When listing energies for the purposes of keeping track of conservation, or when writing down a Laplacian for a given system, we blithely intermix mass-energy, kinetic energy and potential energy; they are all forms of energy, they all have the same units, and so this looks OK. For example, in the LHC, turning kinetic energy into new particles of mass-energy is routine. We just converted "energy which does not gravitate" (kinetic energy) into "energy which does gravitate". Isn't it a bit peculiar that this same thing called energy can manifest into two different kinds of forms - those forms which gravitate, and those which do not?
How about potential energy? It would be of course ridiculous to calculate your potential in relation to the galactic centre and expect that huge (negative, by convention) quantity of energy to gravitate; and yet if we allow its conversion into kinetic energy, and thence into particle creation, lo and behold we end up with something that does gravitate.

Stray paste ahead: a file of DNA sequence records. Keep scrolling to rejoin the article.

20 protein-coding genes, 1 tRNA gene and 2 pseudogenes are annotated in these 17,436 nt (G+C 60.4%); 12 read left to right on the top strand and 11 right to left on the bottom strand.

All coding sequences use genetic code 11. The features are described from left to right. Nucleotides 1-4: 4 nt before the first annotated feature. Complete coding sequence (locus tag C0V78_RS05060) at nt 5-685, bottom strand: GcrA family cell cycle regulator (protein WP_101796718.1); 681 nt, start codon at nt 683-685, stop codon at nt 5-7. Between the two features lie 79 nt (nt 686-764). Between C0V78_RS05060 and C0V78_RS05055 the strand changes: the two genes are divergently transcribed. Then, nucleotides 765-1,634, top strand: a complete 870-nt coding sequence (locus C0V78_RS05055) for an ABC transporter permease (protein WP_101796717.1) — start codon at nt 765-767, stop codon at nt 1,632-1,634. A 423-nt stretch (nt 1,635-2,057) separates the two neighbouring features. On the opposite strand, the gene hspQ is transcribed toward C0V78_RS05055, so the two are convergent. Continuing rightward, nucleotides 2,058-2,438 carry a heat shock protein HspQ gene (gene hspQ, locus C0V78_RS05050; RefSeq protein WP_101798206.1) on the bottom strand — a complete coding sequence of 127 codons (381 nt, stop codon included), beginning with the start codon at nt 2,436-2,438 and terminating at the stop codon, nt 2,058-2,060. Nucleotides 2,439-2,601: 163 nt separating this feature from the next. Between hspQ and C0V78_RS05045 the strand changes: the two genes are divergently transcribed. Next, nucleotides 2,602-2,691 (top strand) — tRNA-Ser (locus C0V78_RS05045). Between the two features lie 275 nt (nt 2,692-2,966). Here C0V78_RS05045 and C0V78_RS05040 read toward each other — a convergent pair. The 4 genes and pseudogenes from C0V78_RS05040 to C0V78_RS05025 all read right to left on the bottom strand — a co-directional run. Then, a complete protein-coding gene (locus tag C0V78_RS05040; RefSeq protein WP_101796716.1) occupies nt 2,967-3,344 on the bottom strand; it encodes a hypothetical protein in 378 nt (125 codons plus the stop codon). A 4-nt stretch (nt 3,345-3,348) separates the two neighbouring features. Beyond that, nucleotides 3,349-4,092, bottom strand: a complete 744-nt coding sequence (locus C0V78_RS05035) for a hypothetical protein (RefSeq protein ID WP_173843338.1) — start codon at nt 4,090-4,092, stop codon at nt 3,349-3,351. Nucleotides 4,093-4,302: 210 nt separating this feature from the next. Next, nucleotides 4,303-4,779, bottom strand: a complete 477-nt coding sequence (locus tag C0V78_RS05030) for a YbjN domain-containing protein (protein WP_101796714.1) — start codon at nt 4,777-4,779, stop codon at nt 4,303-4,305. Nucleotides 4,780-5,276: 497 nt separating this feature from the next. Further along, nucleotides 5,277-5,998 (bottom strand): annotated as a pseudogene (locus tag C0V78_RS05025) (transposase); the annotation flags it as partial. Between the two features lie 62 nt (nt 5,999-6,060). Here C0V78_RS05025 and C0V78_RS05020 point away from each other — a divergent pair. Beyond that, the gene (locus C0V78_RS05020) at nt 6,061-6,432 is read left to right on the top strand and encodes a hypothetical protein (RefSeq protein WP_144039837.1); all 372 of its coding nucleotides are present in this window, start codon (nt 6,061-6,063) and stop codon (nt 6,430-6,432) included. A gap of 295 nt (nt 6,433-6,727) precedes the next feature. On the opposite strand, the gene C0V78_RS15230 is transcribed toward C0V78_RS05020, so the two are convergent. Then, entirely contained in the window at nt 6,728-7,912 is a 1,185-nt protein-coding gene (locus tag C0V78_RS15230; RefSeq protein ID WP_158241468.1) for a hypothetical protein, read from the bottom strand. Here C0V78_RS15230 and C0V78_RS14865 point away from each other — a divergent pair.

We know that the massless photon gravitates, because it can be "bent" around a star, per GR. A photon also expresses energy in the form E = p c. So clearly finite rest mass is not a requirement for certain forms of energy to gravitate.
So what's the rule here? When does energy gravitate, and why? Isn't it all supposed to be "just energy"?
Then there's the flip side of the equivalence principle - inertia. Do fields have inertia? - they do gravitate, so if they possess no inertia, doesn't that break EEP?